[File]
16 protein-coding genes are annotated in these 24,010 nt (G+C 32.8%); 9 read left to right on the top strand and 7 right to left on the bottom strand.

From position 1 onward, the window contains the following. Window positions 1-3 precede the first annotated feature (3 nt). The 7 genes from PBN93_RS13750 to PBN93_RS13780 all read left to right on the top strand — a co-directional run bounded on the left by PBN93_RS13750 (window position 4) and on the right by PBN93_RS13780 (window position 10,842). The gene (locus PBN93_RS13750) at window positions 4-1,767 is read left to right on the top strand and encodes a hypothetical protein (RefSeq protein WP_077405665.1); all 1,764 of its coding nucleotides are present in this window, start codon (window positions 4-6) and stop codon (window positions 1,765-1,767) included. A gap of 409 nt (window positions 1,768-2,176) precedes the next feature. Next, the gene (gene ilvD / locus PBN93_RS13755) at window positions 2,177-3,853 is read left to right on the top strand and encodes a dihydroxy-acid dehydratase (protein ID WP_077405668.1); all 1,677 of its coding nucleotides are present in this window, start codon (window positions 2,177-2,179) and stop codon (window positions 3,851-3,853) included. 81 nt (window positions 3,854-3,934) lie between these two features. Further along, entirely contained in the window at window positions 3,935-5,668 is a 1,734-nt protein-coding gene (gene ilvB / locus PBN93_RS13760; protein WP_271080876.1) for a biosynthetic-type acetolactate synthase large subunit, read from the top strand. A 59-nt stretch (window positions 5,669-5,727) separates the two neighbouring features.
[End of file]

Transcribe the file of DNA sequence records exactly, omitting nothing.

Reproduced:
16 protein-coding genes are annotated in these 24,010 nt (G+C 32.8%); 9 read left to right on the top strand and 7 right to left on the bottom strand.

From position 1 onward, the window contains the following. Window positions 1-3 precede the first annotated feature (3 nt). The 7 genes from PBN93_RS13750 to PBN93_RS13780 all read left to right on the top strand — a co-directional run bounded on the left by PBN93_RS13750 (window position 4) and on the right by PBN93_RS13780 (window position 10,842). The gene (locus PBN93_RS13750) at window positions 4-1,767 is read left to right on the top strand and encodes a hypothetical protein (RefSeq protein WP_077405665.1); all 1,764 of its coding nucleotides are present in this window, start codon (window positions 4-6) and stop codon (window positions 1,765-1,767) included. A gap of 409 nt (window positions 1,768-2,176) precedes the next feature. Next, the gene (gene ilvD / locus PBN93_RS13755) at window positions 2,177-3,853 is read left to right on the top strand and encodes a dihydroxy-acid dehydratase (protein ID WP_077405668.1); all 1,677 of its coding nucleotides are present in this window, start codon (window positions 2,177-2,179) and stop codon (window positions 3,851-3,853) included. 81 nt (window positions 3,854-3,934) lie between these two features. Further along, entirely contained in the window at window positions 3,935-5,668 is a 1,734-nt protein-coding gene (gene ilvB / locus PBN93_RS13760; protein WP_271080876.1) for a biosynthetic-type acetolactate synthase large subunit, read from the top strand. A 59-nt stretch (window positions 5,669-5,727) separates the two neighbouring features.